Director Makbul Mubarak challenges how far loyalty will go in his debut film, Autobiography. A confident film that never loses its way, strengthened by two strong performances from its leads.
A young man working as a housekeeper in an empty mansion. When its owner returns to start his mayoral election campaign, the young man bonds with him and defends him when his campaign is vandalized, setting off a chain of violence.
Power is the central theme here in Autobiography, whether it is Purna trying to force his power onto Rakib to show his dominance to the young housekeeper who is in desperate need of a father figure in his life. To Rakib himself, trying to garner what he has learned to try and climb from his lowly position to the highest possible. Loyalty is a key commodity in this world, and Purna will expect nothing else but it for Rakib to stay by his side. Through his two characters, Mubarak effortlessly shows us the struggle that has been going on in his country for decades. The poor and oppressed what to rise up, but it is difficult to do so when the boot of those in power is firmly on your neck.
Mubarak marks himself as a director to keep an eye on with his feature debut, blending socioeconomic and psychological storytelling to give us two characters whose power dynamic switches continually is immensely interesting. He knows to keep his story as straightforward as possible to allow the performances and feel of the film to take centre stage.
Couple this with the lowkey performances from his two leads, Kevin Ardillova may not say much in the film, but his eyes are telling numerous stories; when asked questions, we see the cogs turning later into the film, Rakib making sure he does or says exactly what he needs to. By allowing us to see this in his facial features, we see the type of man he is becoming, thanks to Purna. Those last few shots of him are almost spinetingling, he has accepted who he is now, and in those moments, you fear him.
With Arswendy Bening Swara, we see a man trying to hold onto power, or what power he thinks he has and is unable to handle the fact that those outside of his grip are unwilling to respect him in the way that he wants. So when he meets Rakib, he sees someone he can control and a person he can meld in his own image. He knows he is an older man, but he wants what he has created, his world, to continue. Not for those who disrespect him to take it all away.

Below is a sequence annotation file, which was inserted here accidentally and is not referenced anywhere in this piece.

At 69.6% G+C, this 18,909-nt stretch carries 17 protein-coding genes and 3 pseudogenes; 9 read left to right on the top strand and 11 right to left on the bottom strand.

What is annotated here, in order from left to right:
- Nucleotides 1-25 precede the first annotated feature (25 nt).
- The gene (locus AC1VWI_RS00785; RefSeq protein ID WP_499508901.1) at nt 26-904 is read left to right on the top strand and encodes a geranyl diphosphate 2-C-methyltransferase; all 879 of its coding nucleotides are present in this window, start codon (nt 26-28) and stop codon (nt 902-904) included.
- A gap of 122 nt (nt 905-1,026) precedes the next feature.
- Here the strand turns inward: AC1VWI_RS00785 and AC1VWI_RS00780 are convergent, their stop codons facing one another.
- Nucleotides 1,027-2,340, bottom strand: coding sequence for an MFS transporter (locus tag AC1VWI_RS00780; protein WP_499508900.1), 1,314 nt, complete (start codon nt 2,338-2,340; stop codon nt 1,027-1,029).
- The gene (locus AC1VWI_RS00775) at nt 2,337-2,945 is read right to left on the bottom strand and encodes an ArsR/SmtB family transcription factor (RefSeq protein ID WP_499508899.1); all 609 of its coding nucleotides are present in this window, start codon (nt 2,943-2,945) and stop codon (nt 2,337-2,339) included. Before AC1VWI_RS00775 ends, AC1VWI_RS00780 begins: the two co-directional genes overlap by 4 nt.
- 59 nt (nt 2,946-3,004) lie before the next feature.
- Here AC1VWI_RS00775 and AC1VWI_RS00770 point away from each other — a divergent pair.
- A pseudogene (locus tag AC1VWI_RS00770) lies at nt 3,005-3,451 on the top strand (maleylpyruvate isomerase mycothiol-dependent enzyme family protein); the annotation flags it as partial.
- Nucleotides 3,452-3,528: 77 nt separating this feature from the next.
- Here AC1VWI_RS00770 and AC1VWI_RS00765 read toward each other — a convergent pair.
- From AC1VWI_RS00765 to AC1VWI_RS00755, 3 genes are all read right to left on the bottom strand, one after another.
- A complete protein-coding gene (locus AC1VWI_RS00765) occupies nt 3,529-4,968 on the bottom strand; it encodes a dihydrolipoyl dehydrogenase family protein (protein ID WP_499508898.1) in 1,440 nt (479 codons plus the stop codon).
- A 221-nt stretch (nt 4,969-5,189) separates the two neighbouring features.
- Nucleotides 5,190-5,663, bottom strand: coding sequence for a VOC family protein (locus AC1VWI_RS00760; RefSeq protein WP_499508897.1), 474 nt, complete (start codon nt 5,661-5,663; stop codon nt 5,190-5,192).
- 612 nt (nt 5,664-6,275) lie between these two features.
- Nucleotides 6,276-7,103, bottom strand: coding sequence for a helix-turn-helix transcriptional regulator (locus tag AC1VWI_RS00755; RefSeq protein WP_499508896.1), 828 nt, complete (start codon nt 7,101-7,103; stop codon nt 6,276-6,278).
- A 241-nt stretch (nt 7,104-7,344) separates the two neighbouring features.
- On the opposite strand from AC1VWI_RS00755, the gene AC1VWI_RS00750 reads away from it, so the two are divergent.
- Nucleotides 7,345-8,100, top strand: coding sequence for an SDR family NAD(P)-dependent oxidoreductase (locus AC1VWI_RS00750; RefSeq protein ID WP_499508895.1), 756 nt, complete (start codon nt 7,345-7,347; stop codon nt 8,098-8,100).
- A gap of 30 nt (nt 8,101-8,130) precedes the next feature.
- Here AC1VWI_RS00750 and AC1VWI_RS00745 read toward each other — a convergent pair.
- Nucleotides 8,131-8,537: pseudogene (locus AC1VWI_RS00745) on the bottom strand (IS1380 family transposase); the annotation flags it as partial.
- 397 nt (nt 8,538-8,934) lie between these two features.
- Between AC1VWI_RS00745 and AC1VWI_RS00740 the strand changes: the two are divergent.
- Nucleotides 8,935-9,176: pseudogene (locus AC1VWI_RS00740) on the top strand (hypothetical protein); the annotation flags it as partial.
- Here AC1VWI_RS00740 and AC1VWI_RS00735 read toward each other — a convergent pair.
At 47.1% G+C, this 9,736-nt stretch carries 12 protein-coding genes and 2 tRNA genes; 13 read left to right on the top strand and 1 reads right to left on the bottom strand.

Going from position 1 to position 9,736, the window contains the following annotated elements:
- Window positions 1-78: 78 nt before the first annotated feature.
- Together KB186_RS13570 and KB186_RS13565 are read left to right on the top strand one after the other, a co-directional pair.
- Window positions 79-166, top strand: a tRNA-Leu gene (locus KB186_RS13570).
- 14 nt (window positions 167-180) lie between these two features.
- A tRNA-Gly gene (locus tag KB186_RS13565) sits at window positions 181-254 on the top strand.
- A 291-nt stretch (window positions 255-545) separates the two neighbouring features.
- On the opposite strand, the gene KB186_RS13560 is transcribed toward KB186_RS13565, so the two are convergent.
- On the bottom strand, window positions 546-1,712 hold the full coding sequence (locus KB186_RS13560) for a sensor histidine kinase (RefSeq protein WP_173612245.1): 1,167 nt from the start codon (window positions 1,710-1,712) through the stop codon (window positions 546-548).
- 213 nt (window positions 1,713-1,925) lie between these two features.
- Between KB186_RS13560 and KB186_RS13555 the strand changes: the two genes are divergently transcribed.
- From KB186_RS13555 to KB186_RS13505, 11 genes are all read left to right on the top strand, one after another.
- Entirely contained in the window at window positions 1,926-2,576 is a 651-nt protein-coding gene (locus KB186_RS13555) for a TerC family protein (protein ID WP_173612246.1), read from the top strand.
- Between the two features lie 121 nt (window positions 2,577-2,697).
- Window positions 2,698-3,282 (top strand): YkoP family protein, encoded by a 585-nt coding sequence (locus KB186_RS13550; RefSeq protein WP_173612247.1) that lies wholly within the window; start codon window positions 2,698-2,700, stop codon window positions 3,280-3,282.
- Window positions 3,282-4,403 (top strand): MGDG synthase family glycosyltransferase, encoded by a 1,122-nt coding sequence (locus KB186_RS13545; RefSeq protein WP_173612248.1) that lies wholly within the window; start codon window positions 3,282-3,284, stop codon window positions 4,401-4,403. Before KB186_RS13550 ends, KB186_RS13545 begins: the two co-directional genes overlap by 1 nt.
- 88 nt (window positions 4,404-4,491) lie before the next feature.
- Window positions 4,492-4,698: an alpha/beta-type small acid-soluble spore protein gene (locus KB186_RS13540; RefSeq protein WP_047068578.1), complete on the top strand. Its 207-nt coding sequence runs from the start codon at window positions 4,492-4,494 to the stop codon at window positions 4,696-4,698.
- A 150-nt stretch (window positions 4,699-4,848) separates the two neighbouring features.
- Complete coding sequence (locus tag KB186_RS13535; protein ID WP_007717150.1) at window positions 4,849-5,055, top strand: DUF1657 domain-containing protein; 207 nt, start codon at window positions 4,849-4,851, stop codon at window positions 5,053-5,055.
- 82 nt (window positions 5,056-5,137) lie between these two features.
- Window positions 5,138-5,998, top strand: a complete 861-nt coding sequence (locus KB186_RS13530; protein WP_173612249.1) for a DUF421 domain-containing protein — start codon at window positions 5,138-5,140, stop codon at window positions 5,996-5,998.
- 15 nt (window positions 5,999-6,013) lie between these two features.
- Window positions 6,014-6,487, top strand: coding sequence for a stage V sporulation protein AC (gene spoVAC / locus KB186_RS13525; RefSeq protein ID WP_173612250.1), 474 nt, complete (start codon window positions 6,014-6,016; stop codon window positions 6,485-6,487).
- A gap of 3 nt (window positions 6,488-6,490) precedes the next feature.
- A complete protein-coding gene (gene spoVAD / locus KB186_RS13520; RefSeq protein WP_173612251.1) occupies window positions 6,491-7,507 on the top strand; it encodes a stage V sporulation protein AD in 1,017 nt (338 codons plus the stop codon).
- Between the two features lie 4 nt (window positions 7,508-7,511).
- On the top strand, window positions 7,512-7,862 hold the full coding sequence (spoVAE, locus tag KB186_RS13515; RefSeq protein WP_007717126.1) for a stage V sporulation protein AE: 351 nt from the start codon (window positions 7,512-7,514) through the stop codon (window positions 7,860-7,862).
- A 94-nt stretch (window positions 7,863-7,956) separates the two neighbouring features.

These two performances are the true rock of Autobiography; they do so much while simultaneously doing so little. They captivate you as you try to figure out who will come out on top and in what condition they will; for one thing, is certain, the status quo between the two has forever been altered.
One of the other main strengths of Autobiography is the visuals; the desaturated nature of the film provides a grim feel to proceedings. Purposely dark, we are never allowed to settle with these characters; an ominous tone is ever present as our characters fling themselves down an unreturnable well further into the dark. Even when the characters are in what should be bright outdoor surroundings, a cloud hangs over them, one that may never be lifted.
When Autobiography reaches its inevitable violent end, we finally get a moment of relief from the tension that has been building for almost 100 minutes. The last remaining question that the film leaves us with is whether this story eventually comes full circle down the line, or is change, an actual possibility? Regardless, Mubarak has delivered a strong and memorable film.
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